Since a rewrite was required, it made sense to address serious UI issues with Voice that made it difficult to use. For example we wanted the user to be able to select a segment and just speak that segment for an interactive play-through of the audio.
Another concept we wanted to support was three-column output. For this we introduced a notion of a “reference translation”. The beauty of the segmented architecture is that it allows us to do a three-way comparison with, for example, English/German/Pali. Ayya Sabbamitta and Ayya Vimala recently used that capability at a retreat to bridge across the needs of attendees with a sum total of three languages in the room.
Indeed. Such apps don’t handle Pali well. The Voice narrators have special code to support spoken Pali.
I would say it’s more common to have user generated input, rather then predefined content in tts apps.
By the way some e.g. t2s provides user with option to set custom spelling rules (unfortunately not enough to make retroflex and some pali specific cases).
Ideal case - what is needed globally (in general, not in the scope of new voice development) is the tts package that can be used as default tts in OS (android, ios etc) Samsung tts Google tts or similar for desktop OS and web apps.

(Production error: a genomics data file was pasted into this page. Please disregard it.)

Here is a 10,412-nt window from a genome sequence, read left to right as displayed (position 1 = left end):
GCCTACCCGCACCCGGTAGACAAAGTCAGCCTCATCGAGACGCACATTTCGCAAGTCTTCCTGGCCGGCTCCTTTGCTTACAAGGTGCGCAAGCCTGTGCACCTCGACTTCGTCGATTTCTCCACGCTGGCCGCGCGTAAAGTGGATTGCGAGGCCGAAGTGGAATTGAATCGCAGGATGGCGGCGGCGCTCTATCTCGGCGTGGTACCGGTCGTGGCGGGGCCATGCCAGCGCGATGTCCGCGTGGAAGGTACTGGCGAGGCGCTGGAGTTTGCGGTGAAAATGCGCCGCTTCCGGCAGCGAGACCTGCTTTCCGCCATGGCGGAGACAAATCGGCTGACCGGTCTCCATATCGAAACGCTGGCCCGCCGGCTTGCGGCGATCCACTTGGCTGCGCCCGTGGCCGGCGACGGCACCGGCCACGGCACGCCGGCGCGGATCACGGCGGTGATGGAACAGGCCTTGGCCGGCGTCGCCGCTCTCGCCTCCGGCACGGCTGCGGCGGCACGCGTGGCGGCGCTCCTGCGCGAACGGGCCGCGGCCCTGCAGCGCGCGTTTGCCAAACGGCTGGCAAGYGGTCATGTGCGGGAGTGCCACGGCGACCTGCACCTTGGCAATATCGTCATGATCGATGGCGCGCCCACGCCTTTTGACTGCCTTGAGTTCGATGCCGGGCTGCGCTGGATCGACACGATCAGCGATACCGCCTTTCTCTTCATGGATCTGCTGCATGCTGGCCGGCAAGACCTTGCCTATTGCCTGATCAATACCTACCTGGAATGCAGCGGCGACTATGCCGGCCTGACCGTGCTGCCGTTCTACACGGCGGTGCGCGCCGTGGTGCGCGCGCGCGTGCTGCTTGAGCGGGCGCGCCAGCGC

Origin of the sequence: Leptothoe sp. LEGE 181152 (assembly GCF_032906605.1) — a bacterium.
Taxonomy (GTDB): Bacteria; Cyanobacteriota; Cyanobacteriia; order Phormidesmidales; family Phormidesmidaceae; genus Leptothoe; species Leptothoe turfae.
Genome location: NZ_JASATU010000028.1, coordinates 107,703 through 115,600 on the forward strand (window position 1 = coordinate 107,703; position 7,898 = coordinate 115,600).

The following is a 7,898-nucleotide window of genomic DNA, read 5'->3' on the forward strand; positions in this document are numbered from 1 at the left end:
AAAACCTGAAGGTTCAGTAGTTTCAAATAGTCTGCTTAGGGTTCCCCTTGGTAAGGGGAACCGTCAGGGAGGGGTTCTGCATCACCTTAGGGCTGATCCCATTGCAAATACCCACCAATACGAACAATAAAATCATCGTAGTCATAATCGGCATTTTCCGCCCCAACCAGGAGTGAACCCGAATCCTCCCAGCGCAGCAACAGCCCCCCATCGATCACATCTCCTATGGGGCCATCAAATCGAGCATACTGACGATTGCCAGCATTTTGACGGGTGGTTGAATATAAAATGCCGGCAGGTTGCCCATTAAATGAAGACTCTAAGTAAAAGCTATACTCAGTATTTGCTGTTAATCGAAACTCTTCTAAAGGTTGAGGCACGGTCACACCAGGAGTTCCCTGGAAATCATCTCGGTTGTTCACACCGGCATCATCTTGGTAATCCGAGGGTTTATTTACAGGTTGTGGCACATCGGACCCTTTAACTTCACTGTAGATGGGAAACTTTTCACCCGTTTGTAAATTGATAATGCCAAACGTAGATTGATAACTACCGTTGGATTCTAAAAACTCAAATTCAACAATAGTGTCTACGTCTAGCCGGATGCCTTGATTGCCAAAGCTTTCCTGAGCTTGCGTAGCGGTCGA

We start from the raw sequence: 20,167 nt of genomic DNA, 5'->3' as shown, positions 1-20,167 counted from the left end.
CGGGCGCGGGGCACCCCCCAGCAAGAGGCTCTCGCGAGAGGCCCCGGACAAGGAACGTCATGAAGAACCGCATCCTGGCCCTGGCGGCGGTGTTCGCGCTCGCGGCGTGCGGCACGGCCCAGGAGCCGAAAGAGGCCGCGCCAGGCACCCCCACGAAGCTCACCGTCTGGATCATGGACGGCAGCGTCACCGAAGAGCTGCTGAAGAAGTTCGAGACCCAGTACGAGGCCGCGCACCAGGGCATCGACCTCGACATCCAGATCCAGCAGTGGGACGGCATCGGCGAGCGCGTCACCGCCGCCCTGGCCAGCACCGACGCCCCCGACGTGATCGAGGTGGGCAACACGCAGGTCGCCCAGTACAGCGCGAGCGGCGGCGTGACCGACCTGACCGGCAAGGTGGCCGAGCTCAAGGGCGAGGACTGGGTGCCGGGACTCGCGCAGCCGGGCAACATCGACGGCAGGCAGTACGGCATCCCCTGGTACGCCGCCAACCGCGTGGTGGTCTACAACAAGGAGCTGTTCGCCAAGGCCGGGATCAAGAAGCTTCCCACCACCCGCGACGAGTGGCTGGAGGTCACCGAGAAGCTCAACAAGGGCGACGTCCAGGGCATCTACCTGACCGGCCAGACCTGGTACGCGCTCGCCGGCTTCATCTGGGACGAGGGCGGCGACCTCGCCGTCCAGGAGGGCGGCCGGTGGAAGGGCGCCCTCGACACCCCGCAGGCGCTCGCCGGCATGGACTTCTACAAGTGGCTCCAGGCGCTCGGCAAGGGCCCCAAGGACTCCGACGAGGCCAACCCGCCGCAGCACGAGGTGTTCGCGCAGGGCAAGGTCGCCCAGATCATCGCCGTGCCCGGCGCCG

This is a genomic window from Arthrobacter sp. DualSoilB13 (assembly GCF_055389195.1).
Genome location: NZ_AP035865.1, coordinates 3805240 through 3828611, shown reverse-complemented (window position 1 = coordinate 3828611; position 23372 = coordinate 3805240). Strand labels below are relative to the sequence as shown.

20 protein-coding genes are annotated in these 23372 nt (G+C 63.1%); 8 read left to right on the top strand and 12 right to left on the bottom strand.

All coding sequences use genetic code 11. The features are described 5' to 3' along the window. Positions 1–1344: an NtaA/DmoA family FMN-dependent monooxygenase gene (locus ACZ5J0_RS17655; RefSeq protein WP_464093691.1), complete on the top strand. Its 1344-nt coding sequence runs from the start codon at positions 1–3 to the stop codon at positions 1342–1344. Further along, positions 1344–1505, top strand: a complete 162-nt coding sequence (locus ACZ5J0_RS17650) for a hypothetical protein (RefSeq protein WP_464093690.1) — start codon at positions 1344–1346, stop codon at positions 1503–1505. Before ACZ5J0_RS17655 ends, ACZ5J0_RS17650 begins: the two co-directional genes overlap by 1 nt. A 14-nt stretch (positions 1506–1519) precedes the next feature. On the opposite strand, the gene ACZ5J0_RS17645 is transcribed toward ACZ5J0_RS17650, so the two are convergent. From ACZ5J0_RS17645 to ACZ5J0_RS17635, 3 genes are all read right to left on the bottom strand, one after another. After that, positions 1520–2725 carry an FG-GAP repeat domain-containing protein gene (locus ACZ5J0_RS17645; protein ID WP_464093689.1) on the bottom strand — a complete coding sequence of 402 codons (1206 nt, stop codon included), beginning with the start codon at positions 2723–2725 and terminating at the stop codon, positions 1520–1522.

In this case user will choose interface and app to use on his own and developer/s will not need to spend time on ui and backend. Only working on the engine itself.
Thank you, @dhammagift. I think the approach of the apps that you mention may be different from what we try to do with Voice. I know for example of browser extensions that they can’t handle the Pali, nor can normal screen readers for assisted users. This was the main reason why Voice was developed in the first place. It is supposed to be a tts that is specifically designed to read Buddhist texts.
Probably for other languages one of these apps would serve you well, but as you want the Pali, there are limitations.
Thanks so much Karl and Sabbamitta for the explanation. We’ve rewritten SC back end a few times, and the front end how many, 1, 2, 3, 4, 5 times I think, hopefully this last one will stay! So far Lit has been very stable on the front end, it is built close to browser APIs so I’m hoping any upgrades won’t break anything major.
Currently rewriting Bilara both back and front. The good part is, you can learn from your mistakes! We’re looking at using HTMX for the front end.